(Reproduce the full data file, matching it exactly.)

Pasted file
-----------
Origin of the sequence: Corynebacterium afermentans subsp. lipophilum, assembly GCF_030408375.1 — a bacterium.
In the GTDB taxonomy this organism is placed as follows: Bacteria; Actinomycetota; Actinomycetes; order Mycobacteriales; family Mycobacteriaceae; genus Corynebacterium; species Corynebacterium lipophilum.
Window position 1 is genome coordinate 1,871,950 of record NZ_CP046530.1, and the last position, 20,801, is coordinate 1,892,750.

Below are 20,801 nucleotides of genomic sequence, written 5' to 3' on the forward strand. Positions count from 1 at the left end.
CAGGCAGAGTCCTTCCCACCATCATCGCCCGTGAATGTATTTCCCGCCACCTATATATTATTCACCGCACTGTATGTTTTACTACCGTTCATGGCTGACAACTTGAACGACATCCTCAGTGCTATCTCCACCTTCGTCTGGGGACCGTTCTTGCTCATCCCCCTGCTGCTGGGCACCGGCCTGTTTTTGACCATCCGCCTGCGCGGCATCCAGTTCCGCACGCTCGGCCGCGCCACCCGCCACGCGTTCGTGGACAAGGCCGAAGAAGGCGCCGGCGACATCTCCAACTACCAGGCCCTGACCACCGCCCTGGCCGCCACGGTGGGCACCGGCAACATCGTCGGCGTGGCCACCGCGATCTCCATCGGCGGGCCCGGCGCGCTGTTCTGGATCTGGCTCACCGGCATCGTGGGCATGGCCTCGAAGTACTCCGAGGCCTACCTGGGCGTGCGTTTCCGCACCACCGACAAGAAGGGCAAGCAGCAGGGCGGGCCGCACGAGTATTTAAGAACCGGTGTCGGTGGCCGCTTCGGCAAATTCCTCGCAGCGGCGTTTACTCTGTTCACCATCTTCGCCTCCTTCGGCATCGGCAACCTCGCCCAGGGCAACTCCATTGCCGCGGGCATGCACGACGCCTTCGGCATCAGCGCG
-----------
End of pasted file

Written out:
Origin of the sequence: Corynebacterium afermentans subsp. lipophilum, assembly GCF_030408375.1 — a bacterium.
In the GTDB taxonomy this organism is placed as follows: Bacteria; Actinomycetota; Actinomycetes; order Mycobacteriales; family Mycobacteriaceae; genus Corynebacterium; species Corynebacterium lipophilum.
Window position 1 is genome coordinate 1,871,950 of record NZ_CP046530.1, and the last position, 20,801, is coordinate 1,892,750.

Below are 20,801 nucleotides of genomic sequence, written 5' to 3' on the forward strand. Positions count from 1 at the left end.
CAGGCAGAGTCCTTCCCACCATCATCGCCCGTGAATGTATTTCCCGCCACCTATATATTATTCACCGCACTGTATGTTTTACTACCGTTCATGGCTGACAACTTGAACGACATCCTCAGTGCTATCTCCACCTTCGTCTGGGGACCGTTCTTGCTCATCCCCCTGCTGCTGGGCACCGGCCTGTTTTTGACCATCCGCCTGCGCGGCATCCAGTTCCGCACGCTCGGCCGCGCCACCCGCCACGCGTTCGTGGACAAGGCCGAAGAAGGCGCCGGCGACATCTCCAACTACCAGGCCCTGACCACCGCCCTGGCCGCCACGGTGGGCACCGGCAACATCGTCGGCGTGGCCACCGCGATCTCCATCGGCGGGCCCGGCGCGCTGTTCTGGATCTGGCTCACCGGCATCGTGGGCATGGCCTCGAAGTACTCCGAGGCCTACCTGGGCGTGCGTTTCCGCACCACCGACAAGAAGGGCAAGCAGCAGGGCGGGCCGCACGAGTATTTAAGAACCGGTGTCGGTGGCCGCTTCGGCAAATTCCTCGCAGCGGCGTTTACTCTGTTCACCATCTTCGCCTCCTTCGGCATCGGCAACCTCGCCCAGGGCAACTCCATTGCCGCGGGCATGCACGACGCCTTCGGCATCAGCGCG